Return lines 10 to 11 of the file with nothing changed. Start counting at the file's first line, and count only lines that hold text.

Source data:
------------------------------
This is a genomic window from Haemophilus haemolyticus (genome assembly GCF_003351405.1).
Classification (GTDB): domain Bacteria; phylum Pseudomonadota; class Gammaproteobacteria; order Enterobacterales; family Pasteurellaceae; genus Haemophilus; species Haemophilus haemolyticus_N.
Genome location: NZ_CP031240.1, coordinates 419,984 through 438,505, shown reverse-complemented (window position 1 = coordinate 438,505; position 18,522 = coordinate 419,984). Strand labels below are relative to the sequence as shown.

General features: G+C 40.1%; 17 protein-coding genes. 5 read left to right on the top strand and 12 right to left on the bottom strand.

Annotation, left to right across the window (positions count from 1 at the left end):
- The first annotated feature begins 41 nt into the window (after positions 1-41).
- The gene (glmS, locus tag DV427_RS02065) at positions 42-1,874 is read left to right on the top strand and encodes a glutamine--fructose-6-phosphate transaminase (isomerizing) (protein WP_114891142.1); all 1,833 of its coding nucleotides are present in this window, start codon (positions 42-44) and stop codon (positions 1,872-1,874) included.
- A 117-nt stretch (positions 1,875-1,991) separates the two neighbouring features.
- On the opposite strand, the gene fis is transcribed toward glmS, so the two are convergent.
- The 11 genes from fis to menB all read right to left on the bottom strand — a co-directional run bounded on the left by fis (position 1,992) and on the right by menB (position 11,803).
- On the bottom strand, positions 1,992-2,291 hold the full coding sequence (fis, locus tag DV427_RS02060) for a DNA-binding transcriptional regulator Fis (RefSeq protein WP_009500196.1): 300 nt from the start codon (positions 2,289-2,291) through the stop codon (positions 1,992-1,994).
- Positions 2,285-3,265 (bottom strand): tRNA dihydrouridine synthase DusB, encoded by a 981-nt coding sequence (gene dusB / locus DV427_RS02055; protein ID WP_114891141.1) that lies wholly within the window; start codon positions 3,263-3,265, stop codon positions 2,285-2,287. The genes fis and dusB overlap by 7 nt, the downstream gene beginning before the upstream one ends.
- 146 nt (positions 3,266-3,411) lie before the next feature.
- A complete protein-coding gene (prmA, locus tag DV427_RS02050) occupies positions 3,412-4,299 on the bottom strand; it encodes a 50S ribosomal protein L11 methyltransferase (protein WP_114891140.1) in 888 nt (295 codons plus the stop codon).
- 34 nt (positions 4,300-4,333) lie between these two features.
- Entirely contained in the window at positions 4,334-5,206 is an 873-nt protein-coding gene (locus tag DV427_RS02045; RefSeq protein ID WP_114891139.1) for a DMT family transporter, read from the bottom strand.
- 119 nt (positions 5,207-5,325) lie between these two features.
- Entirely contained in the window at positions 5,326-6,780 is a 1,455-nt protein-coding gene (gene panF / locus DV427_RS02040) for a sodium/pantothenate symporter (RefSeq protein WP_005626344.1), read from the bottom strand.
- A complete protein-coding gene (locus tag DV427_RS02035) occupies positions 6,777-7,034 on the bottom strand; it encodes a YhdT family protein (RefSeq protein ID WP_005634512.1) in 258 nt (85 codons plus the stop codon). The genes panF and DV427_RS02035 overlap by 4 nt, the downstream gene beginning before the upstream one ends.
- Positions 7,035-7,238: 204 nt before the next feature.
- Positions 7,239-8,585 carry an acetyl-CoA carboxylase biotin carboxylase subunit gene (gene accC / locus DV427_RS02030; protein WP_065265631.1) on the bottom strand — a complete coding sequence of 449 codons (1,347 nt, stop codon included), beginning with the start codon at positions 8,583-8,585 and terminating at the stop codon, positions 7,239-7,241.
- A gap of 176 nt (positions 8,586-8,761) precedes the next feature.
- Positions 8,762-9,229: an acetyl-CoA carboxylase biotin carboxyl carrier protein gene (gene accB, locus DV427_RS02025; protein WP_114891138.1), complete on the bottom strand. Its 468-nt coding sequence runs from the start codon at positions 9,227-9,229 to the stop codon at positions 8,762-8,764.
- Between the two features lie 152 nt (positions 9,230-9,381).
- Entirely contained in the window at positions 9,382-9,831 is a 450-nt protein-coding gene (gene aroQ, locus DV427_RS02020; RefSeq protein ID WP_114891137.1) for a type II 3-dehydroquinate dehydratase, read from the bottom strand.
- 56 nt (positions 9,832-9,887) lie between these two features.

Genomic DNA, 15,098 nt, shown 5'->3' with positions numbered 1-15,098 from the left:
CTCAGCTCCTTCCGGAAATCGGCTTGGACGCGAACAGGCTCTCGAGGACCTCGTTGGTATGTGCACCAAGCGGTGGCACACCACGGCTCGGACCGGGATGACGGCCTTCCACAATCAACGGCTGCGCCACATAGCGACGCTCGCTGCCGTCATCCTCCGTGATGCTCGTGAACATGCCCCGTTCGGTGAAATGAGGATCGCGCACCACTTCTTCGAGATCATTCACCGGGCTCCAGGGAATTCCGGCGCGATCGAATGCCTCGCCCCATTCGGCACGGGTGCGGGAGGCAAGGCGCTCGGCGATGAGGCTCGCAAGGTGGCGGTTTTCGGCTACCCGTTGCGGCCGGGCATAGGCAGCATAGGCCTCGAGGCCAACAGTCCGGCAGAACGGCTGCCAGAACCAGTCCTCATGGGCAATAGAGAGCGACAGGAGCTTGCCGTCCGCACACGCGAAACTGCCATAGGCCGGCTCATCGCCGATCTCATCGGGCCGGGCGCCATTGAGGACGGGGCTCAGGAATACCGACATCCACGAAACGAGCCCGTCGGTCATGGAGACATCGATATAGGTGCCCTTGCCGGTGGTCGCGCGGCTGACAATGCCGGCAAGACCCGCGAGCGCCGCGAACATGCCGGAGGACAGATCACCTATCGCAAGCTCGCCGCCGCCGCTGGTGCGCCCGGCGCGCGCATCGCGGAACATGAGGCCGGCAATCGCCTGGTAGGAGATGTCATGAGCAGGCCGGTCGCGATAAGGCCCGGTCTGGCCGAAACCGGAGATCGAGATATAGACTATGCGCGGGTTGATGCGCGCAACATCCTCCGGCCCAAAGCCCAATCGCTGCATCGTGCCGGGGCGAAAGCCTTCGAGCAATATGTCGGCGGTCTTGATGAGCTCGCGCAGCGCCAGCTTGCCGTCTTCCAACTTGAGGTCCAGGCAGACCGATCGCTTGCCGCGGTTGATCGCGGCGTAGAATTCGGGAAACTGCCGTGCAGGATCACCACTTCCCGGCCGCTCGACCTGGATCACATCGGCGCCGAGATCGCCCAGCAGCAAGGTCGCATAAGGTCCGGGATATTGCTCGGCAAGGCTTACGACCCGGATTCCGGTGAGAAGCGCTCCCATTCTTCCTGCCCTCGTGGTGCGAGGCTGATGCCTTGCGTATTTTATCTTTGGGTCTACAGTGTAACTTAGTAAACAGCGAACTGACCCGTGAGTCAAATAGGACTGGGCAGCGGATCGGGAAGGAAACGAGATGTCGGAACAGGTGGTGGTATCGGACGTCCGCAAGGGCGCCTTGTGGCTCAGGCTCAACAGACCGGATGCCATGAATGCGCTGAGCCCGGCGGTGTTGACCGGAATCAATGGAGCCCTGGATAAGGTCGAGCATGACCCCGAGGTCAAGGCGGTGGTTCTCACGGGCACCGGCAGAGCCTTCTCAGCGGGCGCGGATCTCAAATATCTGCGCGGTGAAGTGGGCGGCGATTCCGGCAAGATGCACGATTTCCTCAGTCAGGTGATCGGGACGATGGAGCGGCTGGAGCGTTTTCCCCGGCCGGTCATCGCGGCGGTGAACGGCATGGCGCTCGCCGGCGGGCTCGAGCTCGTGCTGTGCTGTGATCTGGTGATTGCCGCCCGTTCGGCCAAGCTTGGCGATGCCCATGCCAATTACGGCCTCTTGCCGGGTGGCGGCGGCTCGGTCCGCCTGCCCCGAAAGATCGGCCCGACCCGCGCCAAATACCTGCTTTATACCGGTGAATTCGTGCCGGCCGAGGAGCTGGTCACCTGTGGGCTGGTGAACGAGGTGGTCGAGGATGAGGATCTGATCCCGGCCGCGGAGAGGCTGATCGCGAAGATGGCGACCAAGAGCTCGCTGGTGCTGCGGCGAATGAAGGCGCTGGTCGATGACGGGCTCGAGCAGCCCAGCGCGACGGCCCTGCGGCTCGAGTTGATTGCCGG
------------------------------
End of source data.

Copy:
- The 11 genes from fis to menB all read right to left on the bottom strand — a co-directional run bounded on the left by fis (position 1,992) and on the right by menB (position 11,803).
- On the bottom strand, positions 1,992-2,291 hold the full coding sequence (fis, locus tag DV427_RS02060) for a DNA-binding transcriptional regulator Fis (RefSeq protein WP_009500196.1): 300 nt from the start codon (positions 2,289-2,291) through the stop codon (positions 1,992-1,994).